In some ways, the film is traditional, esp. how the problems are wrapped up quite nicely. We get the feeling that MAYBE Mary Jackson’s (Janelle Monae) hubby, Levi (Aldis Hodge- star of Underground), is NOT all in for his wife working such long hours and becoming an engineer. However, there are moments where you want to cheer, b/c these ladies are succeeding w/ SO much stacked against them (in a segregated South- Langley, VA). Even going to the bathroom is a hassle, since the “colored” restroom is located on the other side of the large campus!
This story would NOT have been told w/o the 2014 book upon which it’s based by Margot Lee Shetterly. She is the daughter of a NASA engineer (her dad); she also grew up in the same town as these “human computers.” As a youngster, Shetterley knew these ladies as neighbors and fellow churchgoers. Yes, we are in the time before IBM was a household name, though eventually Dorothy Vaughn (Octavia Spencer) learns FORTRAN to program the new computer.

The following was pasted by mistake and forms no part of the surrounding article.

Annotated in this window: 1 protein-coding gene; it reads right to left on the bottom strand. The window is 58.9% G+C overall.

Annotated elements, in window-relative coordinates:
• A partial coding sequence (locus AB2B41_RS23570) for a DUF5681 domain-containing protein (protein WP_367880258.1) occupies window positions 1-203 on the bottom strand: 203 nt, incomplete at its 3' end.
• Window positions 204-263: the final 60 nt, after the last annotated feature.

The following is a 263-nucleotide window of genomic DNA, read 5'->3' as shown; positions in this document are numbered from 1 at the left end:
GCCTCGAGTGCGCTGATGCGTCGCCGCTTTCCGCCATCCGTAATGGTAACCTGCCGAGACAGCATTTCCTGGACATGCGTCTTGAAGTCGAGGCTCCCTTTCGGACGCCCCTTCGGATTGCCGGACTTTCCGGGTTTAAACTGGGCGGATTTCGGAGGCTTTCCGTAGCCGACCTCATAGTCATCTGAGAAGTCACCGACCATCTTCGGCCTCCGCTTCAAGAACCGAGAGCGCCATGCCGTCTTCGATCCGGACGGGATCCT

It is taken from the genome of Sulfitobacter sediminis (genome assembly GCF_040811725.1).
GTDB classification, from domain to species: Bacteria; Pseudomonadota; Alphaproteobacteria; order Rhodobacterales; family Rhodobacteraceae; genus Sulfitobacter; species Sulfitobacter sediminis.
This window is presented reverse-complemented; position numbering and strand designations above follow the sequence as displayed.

Don’t worry, you don’t have to be a math/science/history nerd to LOVE this film. (I personally liked the historical elements, esp. the clothes and cars.) One of my fave elements was the slow burn romance between Katherine and a National Guardsman, Major Jim Johnson (Mahershala Ali- also in Moonlight). “It’s very rare to see a black man pursuing a black woman” (as was discussed on the JAN 25th Slate Culture Gabfest). Henson and Ali have great chemistry. The surprise proposal/family dinner scene had me in tears!
Films like this are important, esp. today when certain world leaders are trying to close-up borders, restrict (legal) immigration, and creating unease (in anyone who isn’t straight/ white/Republican/ male). Why NOT take the example of astronaut John Glenn (Glen Powell) in this film? According to historians (and his contemporaries), Glenn was considered “ahead of his time” when it came to race relations. Though one of the white women supervisors tried to rush him inside, Glenn (who later became an Ohio senator) walked over to where the black computers were standing in the welcome line; they shook hands and chatted briefly. Without the combined work on dozens of black women, he would never have gone into space!